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Manufacture Biosimilars

Why Share Your Biosimilars Cake?

With patents expiring on many established big biologic drugs, biosimilars have become increasingly tantalizing opportunities for manufacturers over the past 10 years. The first wave of biosimilars arrived in Europe in 2006 and 21 market approvals related to 14 molecules followed. Biosimilars have taken longer to emerge in North America – the first biosimilar reached the market in 2015, and only a few others have been approved since then.

Now, a second biosimilars wave – mostly related to monoclonal antibodies – is hitting, and drug makers worldwide are racing to launch these molecules. But biosimilars are not an easy business to break into and there are significant challenges. First, the manufacturer must develop a process to produce a protein that is fully comparable to the originator; second, they need to dramatically reduce the cost of goods to be the most competitive on the market; and third, they need to strategically position their products in relation to the number of potential competitor biosimilars in development.

Comparability is a key technical challenge, as the sequence of the protein is not the only attribute to consider. Many post-translational modifications, such as glycosylation, are directly related to pharmacological activity so the upstream process has to be developed with this in mind. As a consequence, analytics are a key factor of success at the very early stage of process development. Moreover, the cell line, media and feed have to be selected with attention not only to this first challenge of comparability, but also to the second challenge of cost of goods. These factors – cell line, media, and feed – directly drive productivity because of their correlation to the product’s titer. And when it comes to the market, titer is ultimately the only “justice of the peace” – indeed the only leverage one has in such a competitive landscape is the price of the product, and winners are naturally those who are able to preserve margins. Paradoxically, however, post-translational modifications can be altered when the titer is increased, mainly because of overwhelmed enzymes.

These first two challenges of biosimilar development require the right skills to overcome – namely analytics, molecular biology, cellular biology and biochemistry. Bringing these skills together requires a huge effort. A number of service companies have emerged to help plug the gap for these skillsets, but there are also non-profit organizations. One non-profit initiative I would like to call out in particular is MabDesign in France, which was set up in September 2015 to help structure and support the development of therapeutic antibodies and immunotherapies in France. The company already has over 80 members, including immunotherapy developers, service providers, training organizations and equipment suppliers. Biopharma development is becoming ever more complex so collaboration is key. MabDesign has been developing specialized training solutions and setting up scientific events (both regional and international) to help promote networking and innovation.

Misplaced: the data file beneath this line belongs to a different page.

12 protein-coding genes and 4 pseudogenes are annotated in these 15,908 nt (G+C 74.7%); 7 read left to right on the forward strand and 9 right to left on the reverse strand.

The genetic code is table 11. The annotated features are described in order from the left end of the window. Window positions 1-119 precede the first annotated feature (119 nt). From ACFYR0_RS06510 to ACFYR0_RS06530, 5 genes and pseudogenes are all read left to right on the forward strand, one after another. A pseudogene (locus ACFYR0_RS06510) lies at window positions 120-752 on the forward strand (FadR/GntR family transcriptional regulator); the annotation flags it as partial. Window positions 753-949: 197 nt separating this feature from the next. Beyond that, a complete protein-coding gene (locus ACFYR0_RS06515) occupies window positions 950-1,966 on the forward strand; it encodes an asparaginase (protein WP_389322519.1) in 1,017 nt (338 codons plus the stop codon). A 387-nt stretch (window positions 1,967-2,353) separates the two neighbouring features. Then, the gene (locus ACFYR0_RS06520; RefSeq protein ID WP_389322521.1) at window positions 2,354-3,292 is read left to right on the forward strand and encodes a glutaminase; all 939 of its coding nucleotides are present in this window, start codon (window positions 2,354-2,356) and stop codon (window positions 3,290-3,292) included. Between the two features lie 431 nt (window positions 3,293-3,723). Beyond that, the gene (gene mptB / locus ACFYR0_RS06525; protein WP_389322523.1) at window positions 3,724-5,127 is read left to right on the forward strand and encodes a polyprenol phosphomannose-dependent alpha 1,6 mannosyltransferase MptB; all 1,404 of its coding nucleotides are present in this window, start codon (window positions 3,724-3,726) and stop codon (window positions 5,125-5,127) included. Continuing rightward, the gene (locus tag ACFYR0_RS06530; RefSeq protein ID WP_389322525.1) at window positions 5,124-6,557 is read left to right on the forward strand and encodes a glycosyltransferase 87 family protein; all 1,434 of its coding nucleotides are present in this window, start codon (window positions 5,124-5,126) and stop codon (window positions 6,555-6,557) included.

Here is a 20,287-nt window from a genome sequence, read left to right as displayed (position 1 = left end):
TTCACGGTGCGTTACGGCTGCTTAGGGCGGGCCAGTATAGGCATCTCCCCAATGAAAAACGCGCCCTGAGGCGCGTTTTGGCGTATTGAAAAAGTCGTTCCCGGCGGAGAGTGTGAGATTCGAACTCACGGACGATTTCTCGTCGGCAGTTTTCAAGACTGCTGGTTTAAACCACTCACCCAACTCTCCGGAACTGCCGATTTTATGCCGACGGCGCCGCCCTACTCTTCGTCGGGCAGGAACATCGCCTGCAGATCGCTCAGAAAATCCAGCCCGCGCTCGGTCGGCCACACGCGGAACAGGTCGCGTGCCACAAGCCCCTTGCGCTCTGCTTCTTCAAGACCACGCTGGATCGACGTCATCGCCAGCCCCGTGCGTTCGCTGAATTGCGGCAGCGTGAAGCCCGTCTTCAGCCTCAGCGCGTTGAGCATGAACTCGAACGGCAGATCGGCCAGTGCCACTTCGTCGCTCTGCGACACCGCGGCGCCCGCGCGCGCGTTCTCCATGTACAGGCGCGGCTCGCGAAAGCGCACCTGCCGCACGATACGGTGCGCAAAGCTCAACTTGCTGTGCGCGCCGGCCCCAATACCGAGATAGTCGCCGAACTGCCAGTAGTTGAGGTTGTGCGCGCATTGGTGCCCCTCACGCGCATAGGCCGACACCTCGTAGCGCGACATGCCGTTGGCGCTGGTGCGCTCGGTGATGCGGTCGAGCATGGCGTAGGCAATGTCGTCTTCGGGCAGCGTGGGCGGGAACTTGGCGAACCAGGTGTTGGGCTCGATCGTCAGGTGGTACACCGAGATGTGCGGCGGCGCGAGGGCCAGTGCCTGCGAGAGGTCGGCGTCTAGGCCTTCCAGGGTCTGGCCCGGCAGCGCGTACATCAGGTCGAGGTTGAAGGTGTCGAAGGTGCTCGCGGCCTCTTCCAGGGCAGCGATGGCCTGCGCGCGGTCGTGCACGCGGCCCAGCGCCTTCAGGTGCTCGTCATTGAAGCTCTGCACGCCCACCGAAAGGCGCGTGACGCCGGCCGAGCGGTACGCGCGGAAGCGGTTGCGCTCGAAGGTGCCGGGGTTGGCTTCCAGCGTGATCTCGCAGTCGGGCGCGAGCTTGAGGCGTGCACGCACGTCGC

Of course, in addition to the right skills, the right equipment is also key. Fortunately, vendors are continuously improving their systems and developing new end-to-end solutions. For manufacturers, using the newest and most efficient technologies can provide benefits in terms of cost savings during manufacture.

And what about the problem posed by the vicious competition in the marketplace? Today, almost four hundred biosimilar drugs are under preclinical or clinical development in the world, competing with fifty originators. These development programs are not equally distributed among originators, and the current trends show some opportunities for strategic positioning. It is interesting to note that some originator biologics (trastuzumab, bevacizumab, adalimumab) are currently challenged by more than thirty biosimilar programs – one (rituximab) is faced with more than forty programs. All of these programs are clearly appetized by the topline revenues of the originator biologic – between $6 billion and $8 billion for each – but it seems that many biosimilar drug makers have forgotten that they may only end up with a very thin slice of cake... All of these manufacturers will only have one main point of leverage to be successful once marketed: adapting the product price to the competitive landscape. When considering the cost of biosimilar development (around $80-200 million), the reality of having to share your cake with dozens of competitors must also be considered.

In contrast, other originator biologics, although less attractive from a revenue standpoint, may offer better outlooks for biosimilar drug makers because few competing products are in development. In my view, eculizumab is without question the best example: this originator generates $2.2 billion in revenue, its patent will expire in 2020, and only one drug maker is developing a biosimilar product so far. No doubt that this drug maker has selected a fine cake, and has a more significant chance at success than the developers of rituximab or trastuzumab biosimilars. Time will tell how successful this audacious positioning turns out to be.

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About the Author
Guillaume Plane

Guillaume Plane is Global Development and Marketing Manager, Biodevelopment Services, at Merck KGaA.

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